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Friday, September 18, 2009

giving notice when boss will tell you to leave immediately

A reader writes:

I am working in retail fine jewelry at present, and have secured another job. I know that my current manager will tell me to leave the day I resign, most likely call someone in to cover my shift. How do I resign gracefully, appearing to be giving two weeks' notice when in fact, it will only be a few days' notice? I cannot afford to lose two weeks' pay.

If you are confident that you're going to be asked to leave the day you give notice (because you've seen your manager do that to others in similar situations), then you should simply wait to give your notice until you're ready for it to be your last day.

This is the price managers pay when they handle resignations like that. Smart managers create an atmosphere where this doesn't happen to them -- because they treat resigning employees well.

There are some employers who do have a legitimate business need to have resigning employees leave immediately (for instance, those worried about trade secrets), but most don't. Smart employers will make it known that employees are welcome to work out their notice periods, since that ensures that employees will continue to give them that notice.

Employees can figure out what type of employer they're working for by paying attention to how your boss has handled other employees who resign. Are people shown the door immediately? Pushed out earlier than they would have otherwise planned to leave? If so, assume the same may happen to you. But if your employer has a track record of behaving well in these situations, return the favor and give a reasonable notice period.

(Note: This is NOT license to skip giving notice in any situation other than one where your boss has a sustained track record of having people leave immediately. If 9 times out of 10, she has welcomed the notice period and just once told someone to leave that day, there were reasons for it that were specific to that one person. In that case, you still need to give notice -- at least if you want to leave without burning bridges.)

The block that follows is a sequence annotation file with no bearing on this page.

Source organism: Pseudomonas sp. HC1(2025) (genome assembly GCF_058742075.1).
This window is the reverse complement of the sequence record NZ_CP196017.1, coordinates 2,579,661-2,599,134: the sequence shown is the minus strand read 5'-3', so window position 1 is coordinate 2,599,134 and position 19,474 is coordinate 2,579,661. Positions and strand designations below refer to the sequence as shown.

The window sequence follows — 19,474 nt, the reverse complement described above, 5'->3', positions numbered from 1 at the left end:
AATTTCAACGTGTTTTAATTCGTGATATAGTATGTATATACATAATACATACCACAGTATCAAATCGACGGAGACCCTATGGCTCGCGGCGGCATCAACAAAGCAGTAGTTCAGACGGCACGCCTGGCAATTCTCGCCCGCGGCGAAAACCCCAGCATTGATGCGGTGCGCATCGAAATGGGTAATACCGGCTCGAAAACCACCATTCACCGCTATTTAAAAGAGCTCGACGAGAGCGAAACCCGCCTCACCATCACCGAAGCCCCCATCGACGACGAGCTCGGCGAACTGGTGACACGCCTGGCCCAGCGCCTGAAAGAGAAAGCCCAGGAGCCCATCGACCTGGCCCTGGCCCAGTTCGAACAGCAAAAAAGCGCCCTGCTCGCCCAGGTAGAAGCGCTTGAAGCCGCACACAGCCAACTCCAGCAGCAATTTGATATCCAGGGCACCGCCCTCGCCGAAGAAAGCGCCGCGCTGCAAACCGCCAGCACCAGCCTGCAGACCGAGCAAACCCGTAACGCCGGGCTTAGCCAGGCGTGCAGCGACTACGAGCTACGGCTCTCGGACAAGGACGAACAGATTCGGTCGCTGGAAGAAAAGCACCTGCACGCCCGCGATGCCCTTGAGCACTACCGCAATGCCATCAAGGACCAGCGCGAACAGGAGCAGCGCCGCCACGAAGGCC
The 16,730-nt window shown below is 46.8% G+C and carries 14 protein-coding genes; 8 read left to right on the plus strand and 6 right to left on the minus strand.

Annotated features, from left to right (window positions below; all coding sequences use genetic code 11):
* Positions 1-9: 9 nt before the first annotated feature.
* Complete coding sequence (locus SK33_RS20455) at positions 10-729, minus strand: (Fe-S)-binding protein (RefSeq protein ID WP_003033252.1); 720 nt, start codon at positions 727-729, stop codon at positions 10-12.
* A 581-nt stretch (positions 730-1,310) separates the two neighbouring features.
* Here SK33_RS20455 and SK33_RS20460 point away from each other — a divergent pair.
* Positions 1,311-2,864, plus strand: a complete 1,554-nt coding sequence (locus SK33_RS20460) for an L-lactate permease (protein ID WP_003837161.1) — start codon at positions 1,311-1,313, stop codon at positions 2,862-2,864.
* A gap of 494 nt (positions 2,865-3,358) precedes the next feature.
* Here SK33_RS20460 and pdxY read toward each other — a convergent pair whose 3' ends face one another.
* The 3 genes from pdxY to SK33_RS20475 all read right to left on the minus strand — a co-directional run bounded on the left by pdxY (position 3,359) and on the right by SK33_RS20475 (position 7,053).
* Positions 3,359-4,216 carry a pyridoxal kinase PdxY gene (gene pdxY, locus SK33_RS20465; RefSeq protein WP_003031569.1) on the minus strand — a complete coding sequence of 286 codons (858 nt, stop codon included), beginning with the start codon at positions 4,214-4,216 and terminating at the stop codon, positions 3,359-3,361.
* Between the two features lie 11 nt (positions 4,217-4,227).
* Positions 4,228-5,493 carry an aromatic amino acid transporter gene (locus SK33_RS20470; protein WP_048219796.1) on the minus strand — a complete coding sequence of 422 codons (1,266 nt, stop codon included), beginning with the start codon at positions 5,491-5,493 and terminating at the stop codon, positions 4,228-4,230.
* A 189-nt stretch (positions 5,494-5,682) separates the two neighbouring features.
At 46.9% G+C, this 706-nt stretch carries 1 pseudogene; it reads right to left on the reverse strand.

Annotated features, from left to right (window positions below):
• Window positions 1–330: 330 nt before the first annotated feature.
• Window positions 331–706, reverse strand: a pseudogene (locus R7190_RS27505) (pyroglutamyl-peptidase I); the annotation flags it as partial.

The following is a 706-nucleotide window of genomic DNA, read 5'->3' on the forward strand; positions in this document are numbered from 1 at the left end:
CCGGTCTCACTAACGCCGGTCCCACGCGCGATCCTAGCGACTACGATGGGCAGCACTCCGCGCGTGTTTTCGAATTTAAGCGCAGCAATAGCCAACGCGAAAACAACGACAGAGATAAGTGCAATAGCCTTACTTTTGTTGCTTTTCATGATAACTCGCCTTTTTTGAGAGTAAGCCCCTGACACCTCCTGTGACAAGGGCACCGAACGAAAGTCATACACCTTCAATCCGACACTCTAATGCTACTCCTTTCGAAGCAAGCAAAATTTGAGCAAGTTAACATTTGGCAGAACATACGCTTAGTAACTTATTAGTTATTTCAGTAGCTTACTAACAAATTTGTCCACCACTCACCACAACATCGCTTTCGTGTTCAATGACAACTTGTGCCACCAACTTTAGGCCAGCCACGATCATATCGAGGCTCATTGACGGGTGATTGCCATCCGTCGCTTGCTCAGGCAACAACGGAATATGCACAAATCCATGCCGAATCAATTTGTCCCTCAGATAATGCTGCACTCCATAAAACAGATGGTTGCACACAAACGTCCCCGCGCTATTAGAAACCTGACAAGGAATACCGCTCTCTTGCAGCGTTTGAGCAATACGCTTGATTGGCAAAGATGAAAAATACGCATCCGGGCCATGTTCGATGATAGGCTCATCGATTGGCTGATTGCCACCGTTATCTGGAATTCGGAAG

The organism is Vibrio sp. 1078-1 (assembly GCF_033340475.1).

Steve Foerster said...

I once was working as an IT systems developer with a specialized technology and I knew I'd be very difficult to replace. Later I found my dream job, but which needed me to start on the first day of their next budget cycle, which was two months later. So I decided to do my supervisor a favor and give him seven weeks notice to make things easier for them.

He showed me the door the very next day, even though I was in the middle of a number of projects that wouldn't be completed without me. He apologized, explaining that he realized it was an abuse of my courtesy and a foolish decision, but that it was made above his level.

It was financially very inconvenient to have that much unexpected time off, since that next position didn't start for several weeks afterward. Live and learn. Give two weeks notice, but not more.

Anonymous said...

^^ Good point.

KaLogain said...

Would it be recommended to tell your next employer when they ask a good start date, "I've going to give them two weeks, but they are probably going to ask me to leave that day, can we be flexible in the start date." Maybe give or take a week?

Anonymous said...

I was certain that my former boss was going to show me the door the minute I gave her my resignation, in which I offered 2 weeks notice. She was always hot-headed and irrational in every situation. I had my bag packed under my desk with all my personal affects. But then... she begged me to stay for 2 weeks, not just 2, and I didn't get even one day between that job and the next (which was not what I was hoping for). I hope the OP has real evidence about the store's habits and not just a feeling.

Anonymous said...

Actually, in this situation, i believe you'd be eligible to receive unemployment benefits for the period you were out of work.

I would give the two weeks, and if the employer attempts to dismiss you early... for whatever reason... just let them know that you understand but are prepared to file for unemployment, and that they should expect a call from the unemployment office. Also, make sure you give your notice in writing and make sure the letter is dated, as it is proof that you attempted to give notice, but your employer terminated you prior to being able to do that.

Obviously, make sure you check with your state's unemployment division first to confirm this, but I do believe it's accurate, at least in many states